Sometime in the not-so-distant past, I got on a young adult dystopian kick — and, you know, of course I blame book bloggers for my introduction to a genre that has simultaneously captivated and horrified me. It all started in 2009 with Suzanne Collins’ The Hunger Games and quickly progressed to Susan Beth Pfeffer’s Life As We Knew It, a book which kept me up late at night in a cold sweat. A book I couldn’t stop buzzing about.
Meg Rosoff’s How I Live Now was a book similar in scope but with a totally different feel. Set in an undisclosed future, it chronicles the life of 15-year-old Daisy, an American teen visiting her aunt and cousins in England when a war breaks out. We never know the nature of the battle, nor what’s really happening; it’s all a blur of Occupation, death, destruction and fear.
In the wake of it all, though, is love — and that’s the part that’s stuck with me. Regardless of whether or not it triggers your gag reflex, Daisy falls in love with her cousin, Edmond, and I can honestly say that I’ve never seen incest portrayed in . . . well, in such a believable way. Because Daisy and Edmond didn’t really know each other before her arrival in the UK, right? It’s not as though they were raised side-by-side in the same loving family, only later acknowledging their feelings for one another.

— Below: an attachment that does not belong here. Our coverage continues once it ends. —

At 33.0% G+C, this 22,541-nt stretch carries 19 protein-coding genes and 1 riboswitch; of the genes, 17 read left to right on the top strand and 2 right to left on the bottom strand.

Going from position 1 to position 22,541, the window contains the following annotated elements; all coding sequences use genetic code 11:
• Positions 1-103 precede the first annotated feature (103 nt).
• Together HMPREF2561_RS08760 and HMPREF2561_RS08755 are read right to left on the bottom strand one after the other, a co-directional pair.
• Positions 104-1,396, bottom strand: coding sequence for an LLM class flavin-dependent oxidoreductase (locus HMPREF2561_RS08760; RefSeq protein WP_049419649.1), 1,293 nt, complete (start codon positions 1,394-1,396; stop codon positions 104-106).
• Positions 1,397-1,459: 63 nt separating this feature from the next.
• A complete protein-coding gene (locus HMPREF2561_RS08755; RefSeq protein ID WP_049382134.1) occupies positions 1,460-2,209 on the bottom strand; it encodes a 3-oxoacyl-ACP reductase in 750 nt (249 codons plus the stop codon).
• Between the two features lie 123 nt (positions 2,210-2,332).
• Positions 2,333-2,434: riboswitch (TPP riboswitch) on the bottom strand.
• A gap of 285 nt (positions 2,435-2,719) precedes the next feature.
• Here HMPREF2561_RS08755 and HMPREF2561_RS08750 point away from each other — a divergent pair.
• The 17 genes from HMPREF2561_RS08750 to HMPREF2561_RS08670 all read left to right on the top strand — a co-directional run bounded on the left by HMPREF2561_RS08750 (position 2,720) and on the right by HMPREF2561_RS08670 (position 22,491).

Have I intrigued you yet?
As I wrote in last year’s review, How I Live Now was a powerful read that has stuck with me — especially after my memory was refreshed in July. And who do we have to thank for that but Meg Rosoff, the book’s author?
Rosoff is an American writer based in London, according to Wikipedia, and has published numerous young adult novels since How I Live Now, which debuted in 2004 and garnered the Michael L. Printz Award in 2005. Other titles by Rosoff include The Bride’s Farewell, What I Was, Just In Case and Vamoose!.
Visit her blog and back catalog on Goodreads. And when you can? Pick up How I Live Now — I’d love to hear your thoughts.
“Literary Megs” is an occasional feature I do covering — you guessed it! — authors and books related to the name “Meg.” Past posts have featured Meg Cabot, Meggie from The Thorn Birds (my namesake) and Megan’s Island, a childhood favorite of mine.